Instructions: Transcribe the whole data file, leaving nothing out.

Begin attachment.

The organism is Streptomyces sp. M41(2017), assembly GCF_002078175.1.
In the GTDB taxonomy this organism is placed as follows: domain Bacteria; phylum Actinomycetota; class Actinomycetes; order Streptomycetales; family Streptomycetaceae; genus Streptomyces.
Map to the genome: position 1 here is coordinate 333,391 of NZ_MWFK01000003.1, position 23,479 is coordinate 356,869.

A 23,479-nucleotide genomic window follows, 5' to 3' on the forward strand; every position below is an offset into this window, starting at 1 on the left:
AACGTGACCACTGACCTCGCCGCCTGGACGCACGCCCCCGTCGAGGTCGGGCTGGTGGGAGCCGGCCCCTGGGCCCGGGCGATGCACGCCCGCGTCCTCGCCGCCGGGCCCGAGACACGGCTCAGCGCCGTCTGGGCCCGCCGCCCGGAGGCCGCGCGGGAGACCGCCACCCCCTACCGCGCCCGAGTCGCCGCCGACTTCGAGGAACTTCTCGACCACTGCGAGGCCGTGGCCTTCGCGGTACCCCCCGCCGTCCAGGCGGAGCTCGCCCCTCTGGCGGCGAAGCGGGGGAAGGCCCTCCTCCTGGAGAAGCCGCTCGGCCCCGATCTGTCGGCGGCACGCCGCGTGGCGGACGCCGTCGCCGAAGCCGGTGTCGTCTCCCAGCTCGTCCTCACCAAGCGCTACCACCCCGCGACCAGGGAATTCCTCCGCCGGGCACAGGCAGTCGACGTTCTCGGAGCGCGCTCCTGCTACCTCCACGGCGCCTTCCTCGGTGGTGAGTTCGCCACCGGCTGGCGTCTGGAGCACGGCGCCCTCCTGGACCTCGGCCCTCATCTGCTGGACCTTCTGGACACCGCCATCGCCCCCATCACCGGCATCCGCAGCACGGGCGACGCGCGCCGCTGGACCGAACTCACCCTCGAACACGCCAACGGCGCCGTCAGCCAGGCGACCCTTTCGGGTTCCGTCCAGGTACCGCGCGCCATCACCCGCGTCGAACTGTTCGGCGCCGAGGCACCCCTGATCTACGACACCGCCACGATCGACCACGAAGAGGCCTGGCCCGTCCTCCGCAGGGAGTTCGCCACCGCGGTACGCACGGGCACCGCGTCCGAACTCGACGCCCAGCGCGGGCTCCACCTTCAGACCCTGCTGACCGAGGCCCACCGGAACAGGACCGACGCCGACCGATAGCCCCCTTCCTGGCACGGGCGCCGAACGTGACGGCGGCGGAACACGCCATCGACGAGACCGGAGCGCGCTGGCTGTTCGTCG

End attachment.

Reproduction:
The organism is Streptomyces sp. M41(2017), assembly GCF_002078175.1.
In the GTDB taxonomy this organism is placed as follows: domain Bacteria; phylum Actinomycetota; class Actinomycetes; order Streptomycetales; family Streptomycetaceae; genus Streptomyces.
Map to the genome: position 1 here is coordinate 333,391 of NZ_MWFK01000003.1, position 23,479 is coordinate 356,869.

A 23,479-nucleotide genomic window follows, 5' to 3' on the forward strand; every position below is an offset into this window, starting at 1 on the left:
AACGTGACCACTGACCTCGCCGCCTGGACGCACGCCCCCGTCGAGGTCGGGCTGGTGGGAGCCGGCCCCTGGGCCCGGGCGATGCACGCCCGCGTCCTCGCCGCCGGGCCCGAGACACGGCTCAGCGCCGTCTGGGCCCGCCGCCCGGAGGCCGCGCGGGAGACCGCCACCCCCTACCGCGCCCGAGTCGCCGCCGACTTCGAGGAACTTCTCGACCACTGCGAGGCCGTGGCCTTCGCGGTACCCCCCGCCGTCCAGGCGGAGCTCGCCCCTCTGGCGGCGAAGCGGGGGAAGGCCCTCCTCCTGGAGAAGCCGCTCGGCCCCGATCTGTCGGCGGCACGCCGCGTGGCGGACGCCGTCGCCGAAGCCGGTGTCGTCTCCCAGCTCGTCCTCACCAAGCGCTACCACCCCGCGACCAGGGAATTCCTCCGCCGGGCACAGGCAGTCGACGTTCTCGGAGCGCGCTCCTGCTACCTCCACGGCGCCTTCCTCGGTGGTGAGTTCGCCACCGGCTGGCGTCTGGAGCACGGCGCCCTCCTGGACCTCGGCCCTCATCTGCTGGACCTTCTGGACACCGCCATCGCCCCCATCACCGGCATCCGCAGCACGGGCGACGCGCGCCGCTGGACCGAACTCACCCTCGAACACGCCAACGGCGCCGTCAGCCAGGCGACCCTTTCGGGTTCCGTCCAGGTACCGCGCGCCATCACCCGCGTCGAACTGTTCGGCGCCGAGGCACCCCTGATCTACGACACCGCCACGATCGACCACGAAGAGGCCTGGCCCGTCCTCCGCAGGGAGTTCGCCACCGCGGTACGCACGGGCACCGCGTCCGAACTCGACGCCCAGCGCGGGCTCCACCTTCAGACCCTGCTGACCGAGGCCCACCGGAACAGGACCGACGCCGACCGATAGCCCCCTTCCTGGCACGGGCGCCGAACGTGACGGCGGCGGAACACGCCATCGACGAGACCGGAGCGCGCTGGCTGTTCGTCG